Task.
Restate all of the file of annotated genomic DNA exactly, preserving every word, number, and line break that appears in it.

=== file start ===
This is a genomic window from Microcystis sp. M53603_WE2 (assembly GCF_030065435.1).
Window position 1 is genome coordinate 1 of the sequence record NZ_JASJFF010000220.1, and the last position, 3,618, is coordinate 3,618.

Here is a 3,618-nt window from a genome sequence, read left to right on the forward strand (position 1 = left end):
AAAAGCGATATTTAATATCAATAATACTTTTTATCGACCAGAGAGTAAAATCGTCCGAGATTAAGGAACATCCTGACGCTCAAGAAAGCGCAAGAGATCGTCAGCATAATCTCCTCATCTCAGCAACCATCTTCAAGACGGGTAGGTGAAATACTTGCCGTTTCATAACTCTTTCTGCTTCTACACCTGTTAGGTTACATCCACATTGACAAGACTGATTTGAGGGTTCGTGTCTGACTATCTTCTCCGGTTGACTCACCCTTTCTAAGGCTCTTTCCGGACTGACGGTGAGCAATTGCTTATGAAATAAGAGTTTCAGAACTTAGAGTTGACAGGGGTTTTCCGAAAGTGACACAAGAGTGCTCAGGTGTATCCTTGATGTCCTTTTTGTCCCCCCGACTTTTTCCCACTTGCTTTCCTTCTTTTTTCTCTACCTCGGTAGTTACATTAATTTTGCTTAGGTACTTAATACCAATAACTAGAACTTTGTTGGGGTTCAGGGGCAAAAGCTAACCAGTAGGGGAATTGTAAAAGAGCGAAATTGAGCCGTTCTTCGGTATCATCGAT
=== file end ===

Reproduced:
This is a genomic window from Microcystis sp. M53603_WE2 (assembly GCF_030065435.1).
Window position 1 is genome coordinate 1 of the sequence record NZ_JASJFF010000220.1, and the last position, 3,618, is coordinate 3,618.

Here is a 3,618-nt window from a genome sequence, read left to right on the forward strand (position 1 = left end):
AAAAGCGATATTTAATATCAATAATACTTTTTATCGACCAGAGAGTAAAATCGTCCGAGATTAAGGAACATCCTGACGCTCAAGAAAGCGCAAGAGATCGTCAGCATAATCTCCTCATCTCAGCAACCATCTTCAAGACGGGTAGGTGAAATACTTGCCGTTTCATAACTCTTTCTGCTTCTACACCTGTTAGGTTACATCCACATTGACAAGACTGATTTGAGGGTTCGTGTCTGACTATCTTCTCCGGTTGACTCACCCTTTCTAAGGCTCTTTCCGGACTGACGGTGAGCAATTGCTTATGAAATAAGAGTTTCAGAACTTAGAGTTGACAGGGGTTTTCCGAAAGTGACACAAGAGTGCTCAGGTGTATCCTTGATGTCCTTTTTGTCCCCCCGACTTTTTCCCACTTGCTTTCCTTCTTTTTTCTCTACCTCGGTAGTTACATTAATTTTGCTTAGGTACTTAATACCAATAACTAGAACTTTGTTGGGGTTCAGGGGCAAAAGCTAACCAGTAGGGGAATTGTAAAAGAGCGAAATTGAGCCGTTCTTCGGTATCATCGAT